No, it’s not those two. Software Development is in part a technical challenge. Can we leverage this technology and this equipment to achieve some sort of purpose. It can be a hard challenge, often made harder by compounding mistakes along the way. One of the most frustrating things that can happen when a developer presents… Continue reading The Two Most Powerful Words in Software Development
I’m guilty of this. Many software engineers and software leaders are. Here are some examples: This story is nearly closed, but I should probably also… This story sort of includes that story, so why don’t we merge them… This sprint is nearly done, let’s delay planning the next one a bit This release could go… Continue reading Just one more thing…
A fundamental principle Don’t ask your stakeholders to pay for a stoppage while you fix all the technical debt. The above does not apply to some sort of massive expansion and rearchitecting in order to do future awesome things – people like deliberate expansions. Why? Once your time is up, the stakeholders never want to… Continue reading Spotlight on Continuous Improvement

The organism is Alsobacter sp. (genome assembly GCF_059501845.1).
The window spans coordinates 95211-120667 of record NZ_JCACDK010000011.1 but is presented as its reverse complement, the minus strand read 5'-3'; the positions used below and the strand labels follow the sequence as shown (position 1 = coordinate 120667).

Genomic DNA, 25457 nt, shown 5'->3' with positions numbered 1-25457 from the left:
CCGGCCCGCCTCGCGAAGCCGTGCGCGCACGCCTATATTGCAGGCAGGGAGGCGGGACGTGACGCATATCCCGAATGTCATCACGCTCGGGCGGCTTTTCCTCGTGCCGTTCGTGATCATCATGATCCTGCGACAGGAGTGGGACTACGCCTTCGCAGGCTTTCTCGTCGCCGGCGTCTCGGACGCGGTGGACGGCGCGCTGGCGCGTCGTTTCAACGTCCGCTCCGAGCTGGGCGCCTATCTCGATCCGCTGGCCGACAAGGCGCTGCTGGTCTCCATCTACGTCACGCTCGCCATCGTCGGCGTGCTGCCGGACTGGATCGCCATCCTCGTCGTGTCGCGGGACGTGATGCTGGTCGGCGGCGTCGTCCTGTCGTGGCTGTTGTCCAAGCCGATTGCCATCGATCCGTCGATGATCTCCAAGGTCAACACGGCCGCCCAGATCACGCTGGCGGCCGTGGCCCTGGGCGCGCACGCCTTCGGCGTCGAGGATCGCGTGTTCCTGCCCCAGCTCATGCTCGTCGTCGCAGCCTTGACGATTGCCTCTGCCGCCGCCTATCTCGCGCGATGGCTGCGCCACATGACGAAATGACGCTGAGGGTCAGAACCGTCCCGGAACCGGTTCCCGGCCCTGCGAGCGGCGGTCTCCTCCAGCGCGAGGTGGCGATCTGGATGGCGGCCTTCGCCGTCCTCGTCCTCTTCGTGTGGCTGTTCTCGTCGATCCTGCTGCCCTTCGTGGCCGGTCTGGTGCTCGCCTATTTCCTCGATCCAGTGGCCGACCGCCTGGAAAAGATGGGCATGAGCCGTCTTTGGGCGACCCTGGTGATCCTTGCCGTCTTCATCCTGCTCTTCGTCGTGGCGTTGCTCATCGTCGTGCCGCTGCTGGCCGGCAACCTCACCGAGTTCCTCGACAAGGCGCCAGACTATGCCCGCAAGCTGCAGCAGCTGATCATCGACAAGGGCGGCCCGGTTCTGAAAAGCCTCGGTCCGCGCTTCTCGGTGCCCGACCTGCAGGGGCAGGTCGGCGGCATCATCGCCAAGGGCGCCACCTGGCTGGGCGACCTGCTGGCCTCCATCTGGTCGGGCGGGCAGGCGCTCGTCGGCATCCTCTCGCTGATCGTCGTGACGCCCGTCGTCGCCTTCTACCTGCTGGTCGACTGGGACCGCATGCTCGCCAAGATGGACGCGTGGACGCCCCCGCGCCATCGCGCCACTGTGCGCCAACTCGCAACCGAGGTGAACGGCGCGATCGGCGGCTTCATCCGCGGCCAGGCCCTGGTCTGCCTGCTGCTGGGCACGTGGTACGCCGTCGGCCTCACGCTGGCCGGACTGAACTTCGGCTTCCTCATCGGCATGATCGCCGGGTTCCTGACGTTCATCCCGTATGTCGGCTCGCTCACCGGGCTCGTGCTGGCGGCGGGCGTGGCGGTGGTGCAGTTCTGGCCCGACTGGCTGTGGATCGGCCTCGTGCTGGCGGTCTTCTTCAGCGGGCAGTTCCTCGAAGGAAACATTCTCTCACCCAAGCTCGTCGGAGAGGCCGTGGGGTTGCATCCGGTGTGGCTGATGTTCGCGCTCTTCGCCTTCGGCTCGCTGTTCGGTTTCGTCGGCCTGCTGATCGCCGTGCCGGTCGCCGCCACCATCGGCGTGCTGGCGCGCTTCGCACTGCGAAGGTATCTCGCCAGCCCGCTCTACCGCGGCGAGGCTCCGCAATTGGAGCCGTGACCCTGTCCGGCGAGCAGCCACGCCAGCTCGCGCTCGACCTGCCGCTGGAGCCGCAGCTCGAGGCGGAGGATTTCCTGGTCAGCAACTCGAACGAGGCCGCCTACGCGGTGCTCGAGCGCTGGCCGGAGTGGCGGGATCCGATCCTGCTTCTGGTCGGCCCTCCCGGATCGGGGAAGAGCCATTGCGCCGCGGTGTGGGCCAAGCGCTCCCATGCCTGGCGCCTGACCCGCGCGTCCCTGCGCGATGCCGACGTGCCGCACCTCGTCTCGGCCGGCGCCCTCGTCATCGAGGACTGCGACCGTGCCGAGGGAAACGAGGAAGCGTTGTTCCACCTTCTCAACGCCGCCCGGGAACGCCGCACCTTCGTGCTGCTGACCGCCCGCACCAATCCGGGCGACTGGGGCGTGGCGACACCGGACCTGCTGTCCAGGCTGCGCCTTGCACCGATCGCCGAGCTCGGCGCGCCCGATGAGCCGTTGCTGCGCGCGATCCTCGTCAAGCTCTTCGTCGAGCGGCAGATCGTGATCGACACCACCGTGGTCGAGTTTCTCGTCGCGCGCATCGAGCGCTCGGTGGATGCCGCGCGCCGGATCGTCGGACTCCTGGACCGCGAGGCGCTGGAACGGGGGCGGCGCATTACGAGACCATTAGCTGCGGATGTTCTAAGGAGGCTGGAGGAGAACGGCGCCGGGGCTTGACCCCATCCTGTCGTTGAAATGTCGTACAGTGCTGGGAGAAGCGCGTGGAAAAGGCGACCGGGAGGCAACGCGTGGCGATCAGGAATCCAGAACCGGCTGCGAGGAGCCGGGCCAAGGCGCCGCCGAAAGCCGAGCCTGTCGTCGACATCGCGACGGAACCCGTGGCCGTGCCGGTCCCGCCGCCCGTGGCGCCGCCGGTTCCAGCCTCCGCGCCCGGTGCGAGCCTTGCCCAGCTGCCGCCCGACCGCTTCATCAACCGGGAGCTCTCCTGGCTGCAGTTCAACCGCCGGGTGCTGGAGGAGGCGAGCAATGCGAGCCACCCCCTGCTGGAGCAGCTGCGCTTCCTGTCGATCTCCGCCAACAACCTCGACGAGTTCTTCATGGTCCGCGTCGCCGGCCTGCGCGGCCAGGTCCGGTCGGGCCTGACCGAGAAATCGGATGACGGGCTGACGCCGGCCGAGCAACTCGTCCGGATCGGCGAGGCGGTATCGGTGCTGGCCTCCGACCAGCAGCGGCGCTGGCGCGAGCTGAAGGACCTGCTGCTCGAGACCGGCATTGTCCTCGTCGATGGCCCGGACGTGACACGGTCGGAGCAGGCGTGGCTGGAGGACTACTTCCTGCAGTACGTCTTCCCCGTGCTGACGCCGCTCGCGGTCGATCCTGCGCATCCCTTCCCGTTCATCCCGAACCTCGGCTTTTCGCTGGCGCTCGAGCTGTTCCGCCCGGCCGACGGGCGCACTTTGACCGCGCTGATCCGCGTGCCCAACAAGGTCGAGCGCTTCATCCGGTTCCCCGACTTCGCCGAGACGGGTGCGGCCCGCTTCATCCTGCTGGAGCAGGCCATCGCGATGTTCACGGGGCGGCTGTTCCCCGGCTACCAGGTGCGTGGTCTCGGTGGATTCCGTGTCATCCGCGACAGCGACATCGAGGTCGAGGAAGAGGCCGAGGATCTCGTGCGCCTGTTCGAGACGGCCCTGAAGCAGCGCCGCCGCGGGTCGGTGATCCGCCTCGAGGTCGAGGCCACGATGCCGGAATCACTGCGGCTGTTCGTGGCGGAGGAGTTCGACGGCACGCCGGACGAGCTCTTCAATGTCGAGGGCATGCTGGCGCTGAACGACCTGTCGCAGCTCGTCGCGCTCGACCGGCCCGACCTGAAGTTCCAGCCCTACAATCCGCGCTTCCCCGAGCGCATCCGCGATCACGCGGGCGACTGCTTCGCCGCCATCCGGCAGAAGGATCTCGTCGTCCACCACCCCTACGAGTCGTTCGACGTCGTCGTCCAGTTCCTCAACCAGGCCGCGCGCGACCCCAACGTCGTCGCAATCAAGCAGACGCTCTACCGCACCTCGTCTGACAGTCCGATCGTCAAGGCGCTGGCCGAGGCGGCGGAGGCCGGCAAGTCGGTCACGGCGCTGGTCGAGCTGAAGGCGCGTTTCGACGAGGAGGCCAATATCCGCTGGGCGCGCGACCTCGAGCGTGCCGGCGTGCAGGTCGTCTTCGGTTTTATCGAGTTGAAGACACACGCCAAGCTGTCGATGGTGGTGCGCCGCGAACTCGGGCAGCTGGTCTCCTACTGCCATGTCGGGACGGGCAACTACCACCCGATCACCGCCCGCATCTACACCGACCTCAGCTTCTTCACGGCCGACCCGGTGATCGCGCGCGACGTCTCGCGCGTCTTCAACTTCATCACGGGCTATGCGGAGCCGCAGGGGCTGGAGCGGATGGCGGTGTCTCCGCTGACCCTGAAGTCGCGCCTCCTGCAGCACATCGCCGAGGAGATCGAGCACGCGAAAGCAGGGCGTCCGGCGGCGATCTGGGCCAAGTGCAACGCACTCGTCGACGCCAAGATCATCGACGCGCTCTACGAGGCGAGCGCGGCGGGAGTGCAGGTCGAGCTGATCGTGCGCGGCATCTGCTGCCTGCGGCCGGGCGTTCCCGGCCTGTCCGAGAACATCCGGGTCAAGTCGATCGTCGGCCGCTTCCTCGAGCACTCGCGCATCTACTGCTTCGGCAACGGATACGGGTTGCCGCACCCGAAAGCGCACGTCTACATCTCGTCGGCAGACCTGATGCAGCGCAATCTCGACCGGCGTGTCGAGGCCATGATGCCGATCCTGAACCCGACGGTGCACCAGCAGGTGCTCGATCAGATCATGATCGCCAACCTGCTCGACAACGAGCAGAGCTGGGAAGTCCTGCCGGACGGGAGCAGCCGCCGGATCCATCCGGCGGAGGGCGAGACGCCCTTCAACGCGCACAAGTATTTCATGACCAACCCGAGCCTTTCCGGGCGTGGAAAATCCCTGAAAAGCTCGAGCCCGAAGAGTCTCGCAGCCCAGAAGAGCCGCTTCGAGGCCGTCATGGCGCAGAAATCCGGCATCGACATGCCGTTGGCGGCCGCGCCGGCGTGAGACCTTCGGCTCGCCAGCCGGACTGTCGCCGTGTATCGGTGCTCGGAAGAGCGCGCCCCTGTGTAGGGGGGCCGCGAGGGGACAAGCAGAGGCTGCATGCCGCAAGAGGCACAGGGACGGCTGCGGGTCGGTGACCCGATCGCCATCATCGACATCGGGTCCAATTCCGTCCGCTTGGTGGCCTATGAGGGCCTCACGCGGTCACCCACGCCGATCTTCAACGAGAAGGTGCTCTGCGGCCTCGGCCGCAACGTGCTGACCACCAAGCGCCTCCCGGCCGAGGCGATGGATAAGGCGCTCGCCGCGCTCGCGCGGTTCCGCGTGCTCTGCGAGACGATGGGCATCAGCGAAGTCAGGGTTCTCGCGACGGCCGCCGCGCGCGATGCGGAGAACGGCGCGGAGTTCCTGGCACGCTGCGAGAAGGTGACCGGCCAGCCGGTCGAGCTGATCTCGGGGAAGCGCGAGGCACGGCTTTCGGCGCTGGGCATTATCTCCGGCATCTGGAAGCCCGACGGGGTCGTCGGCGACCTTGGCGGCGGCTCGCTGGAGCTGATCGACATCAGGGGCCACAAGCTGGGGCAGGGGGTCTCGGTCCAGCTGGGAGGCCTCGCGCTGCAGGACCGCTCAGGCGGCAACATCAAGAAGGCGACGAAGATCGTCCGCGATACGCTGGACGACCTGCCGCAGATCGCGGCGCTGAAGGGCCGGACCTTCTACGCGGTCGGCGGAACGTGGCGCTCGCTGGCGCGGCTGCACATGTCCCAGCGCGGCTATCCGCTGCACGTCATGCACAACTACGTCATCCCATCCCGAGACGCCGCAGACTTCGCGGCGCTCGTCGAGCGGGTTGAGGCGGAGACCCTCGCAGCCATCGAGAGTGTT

This is one of those reality check retrospectives. A team can work hard at achieving something, but the real value generated is the value of what they’ve made, not the hours they’ve put into making it. It’s not nice to criticise or attack the effort that goes into the work because people are, on the… Continue reading Retrospective: Effort/Value Graph
When the team has been finding itself a bit constrained by niche knowledge only being known by a few people, it’s time to start bidding for knowledge transfer. The KnowledgeBay technique is ridiculously simple: Everyone considers what they think they’d like to know Everyone has a think about subjects they’d like to teach You list… Continue reading Retrospective: KnowledgeBay
You need a bit of time aside for this retrospective. It’s heavily based on the method of: Gather data – funnel all observations via cards put on a wall Model the data – try to find themes – in this case in the “uncool” areas Suggest improvements – the hottest two or three subjects should… Continue reading Retrospective: The Cool Wall
This is not a retrospective in itself, but it’s a lovely way to start a meeting. Everyone is asked to thank one or two people for something they’ve specifically done this sprint. It’s a good way to reward collaborations and remind the team the value of each and every one of its members.